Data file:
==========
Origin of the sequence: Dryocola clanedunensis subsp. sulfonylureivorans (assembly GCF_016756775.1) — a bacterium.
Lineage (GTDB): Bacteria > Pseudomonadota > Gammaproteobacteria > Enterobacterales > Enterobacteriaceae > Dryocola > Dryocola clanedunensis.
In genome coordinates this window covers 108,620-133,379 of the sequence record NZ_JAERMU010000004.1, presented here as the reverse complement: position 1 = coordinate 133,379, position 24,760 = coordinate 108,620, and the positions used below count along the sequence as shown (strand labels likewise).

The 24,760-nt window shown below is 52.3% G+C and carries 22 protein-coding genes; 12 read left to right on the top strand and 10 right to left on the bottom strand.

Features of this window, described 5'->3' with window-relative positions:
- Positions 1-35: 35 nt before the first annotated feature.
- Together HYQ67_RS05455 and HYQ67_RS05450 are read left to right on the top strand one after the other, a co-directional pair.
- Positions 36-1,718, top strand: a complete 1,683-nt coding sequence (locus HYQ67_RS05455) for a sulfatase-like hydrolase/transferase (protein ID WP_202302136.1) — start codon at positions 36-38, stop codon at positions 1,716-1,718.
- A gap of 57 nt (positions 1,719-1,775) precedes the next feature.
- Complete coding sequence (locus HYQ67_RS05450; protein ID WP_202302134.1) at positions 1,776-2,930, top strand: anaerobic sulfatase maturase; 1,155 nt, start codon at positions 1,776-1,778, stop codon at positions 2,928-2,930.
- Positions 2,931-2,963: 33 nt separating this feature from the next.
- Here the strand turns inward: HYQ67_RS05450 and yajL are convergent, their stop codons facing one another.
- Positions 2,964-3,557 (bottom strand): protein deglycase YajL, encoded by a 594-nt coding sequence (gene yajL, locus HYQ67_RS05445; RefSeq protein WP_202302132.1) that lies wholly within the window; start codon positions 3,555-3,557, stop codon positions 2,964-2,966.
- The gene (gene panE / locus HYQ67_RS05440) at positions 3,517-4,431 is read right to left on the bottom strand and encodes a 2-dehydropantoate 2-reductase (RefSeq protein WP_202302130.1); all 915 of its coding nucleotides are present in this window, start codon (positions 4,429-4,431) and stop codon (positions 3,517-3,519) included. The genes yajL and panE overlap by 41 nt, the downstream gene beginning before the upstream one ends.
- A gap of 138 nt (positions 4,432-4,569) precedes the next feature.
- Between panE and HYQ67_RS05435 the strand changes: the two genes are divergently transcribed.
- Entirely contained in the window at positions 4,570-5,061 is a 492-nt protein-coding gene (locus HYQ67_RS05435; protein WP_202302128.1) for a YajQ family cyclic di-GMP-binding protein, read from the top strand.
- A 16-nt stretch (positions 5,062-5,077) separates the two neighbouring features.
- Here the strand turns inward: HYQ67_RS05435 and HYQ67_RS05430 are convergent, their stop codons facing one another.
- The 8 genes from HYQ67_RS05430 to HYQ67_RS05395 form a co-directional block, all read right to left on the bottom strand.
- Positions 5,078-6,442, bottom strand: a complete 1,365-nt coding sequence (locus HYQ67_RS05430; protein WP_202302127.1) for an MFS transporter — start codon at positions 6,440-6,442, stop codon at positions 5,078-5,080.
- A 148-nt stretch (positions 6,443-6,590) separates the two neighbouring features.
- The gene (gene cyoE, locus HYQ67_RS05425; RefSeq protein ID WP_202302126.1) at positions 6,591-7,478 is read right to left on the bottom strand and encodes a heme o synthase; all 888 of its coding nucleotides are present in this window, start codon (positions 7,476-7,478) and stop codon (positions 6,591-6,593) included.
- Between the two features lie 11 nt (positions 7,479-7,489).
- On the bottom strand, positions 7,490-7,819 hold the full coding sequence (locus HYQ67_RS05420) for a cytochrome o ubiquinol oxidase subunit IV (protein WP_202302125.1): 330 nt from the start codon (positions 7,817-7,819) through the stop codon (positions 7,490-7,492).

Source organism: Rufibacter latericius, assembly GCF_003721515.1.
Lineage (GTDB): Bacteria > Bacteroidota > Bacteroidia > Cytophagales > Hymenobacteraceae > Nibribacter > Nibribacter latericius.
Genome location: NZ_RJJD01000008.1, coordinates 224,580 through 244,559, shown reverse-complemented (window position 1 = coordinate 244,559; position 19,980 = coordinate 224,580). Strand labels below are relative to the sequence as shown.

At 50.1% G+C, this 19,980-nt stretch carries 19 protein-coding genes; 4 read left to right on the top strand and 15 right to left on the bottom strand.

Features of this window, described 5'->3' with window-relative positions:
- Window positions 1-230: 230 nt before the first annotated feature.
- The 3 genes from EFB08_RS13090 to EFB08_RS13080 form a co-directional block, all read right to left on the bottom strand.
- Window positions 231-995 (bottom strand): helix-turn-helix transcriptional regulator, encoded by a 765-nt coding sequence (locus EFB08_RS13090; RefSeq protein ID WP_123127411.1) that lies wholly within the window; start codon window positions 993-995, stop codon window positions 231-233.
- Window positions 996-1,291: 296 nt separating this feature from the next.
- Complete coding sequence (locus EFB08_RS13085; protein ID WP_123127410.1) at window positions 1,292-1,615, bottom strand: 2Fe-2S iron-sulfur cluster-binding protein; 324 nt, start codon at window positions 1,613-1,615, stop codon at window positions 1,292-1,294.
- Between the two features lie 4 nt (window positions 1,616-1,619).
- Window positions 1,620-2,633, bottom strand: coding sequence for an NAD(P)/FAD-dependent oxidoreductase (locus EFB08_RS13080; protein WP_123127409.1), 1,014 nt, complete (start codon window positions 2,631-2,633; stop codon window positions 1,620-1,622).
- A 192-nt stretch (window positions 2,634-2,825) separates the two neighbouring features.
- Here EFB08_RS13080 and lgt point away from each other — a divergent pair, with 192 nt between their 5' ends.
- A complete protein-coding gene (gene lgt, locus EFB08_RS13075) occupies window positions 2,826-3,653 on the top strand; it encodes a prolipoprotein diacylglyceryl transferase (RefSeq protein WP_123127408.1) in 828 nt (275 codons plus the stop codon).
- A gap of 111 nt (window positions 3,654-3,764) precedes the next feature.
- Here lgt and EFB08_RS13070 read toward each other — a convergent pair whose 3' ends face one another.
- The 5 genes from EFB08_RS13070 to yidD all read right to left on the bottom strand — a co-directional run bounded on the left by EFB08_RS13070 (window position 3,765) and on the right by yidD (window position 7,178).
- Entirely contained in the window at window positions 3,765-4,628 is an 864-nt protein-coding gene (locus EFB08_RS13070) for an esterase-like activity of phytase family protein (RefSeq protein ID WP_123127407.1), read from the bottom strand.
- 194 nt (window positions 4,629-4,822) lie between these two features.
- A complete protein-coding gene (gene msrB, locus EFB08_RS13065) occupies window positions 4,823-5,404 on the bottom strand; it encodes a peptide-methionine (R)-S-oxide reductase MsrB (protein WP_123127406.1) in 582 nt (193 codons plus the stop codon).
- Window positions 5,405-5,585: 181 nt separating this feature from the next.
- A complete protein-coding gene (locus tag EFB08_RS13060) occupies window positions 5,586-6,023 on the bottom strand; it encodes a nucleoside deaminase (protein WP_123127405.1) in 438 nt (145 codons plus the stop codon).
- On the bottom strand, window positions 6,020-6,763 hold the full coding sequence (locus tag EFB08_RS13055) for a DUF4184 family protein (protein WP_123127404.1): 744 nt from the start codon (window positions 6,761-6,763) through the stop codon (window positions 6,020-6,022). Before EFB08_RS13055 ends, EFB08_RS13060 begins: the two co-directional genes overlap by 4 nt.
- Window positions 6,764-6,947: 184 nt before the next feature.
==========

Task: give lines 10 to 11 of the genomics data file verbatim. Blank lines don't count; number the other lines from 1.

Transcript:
- Complete coding sequence (locus HYQ67_RS05450; protein ID WP_202302134.1) at positions 1,776-2,930, top strand: anaerobic sulfatase maturase; 1,155 nt, start codon at positions 1,776-1,778, stop codon at positions 2,928-2,930.
- Positions 2,931-2,963: 33 nt separating this feature from the next.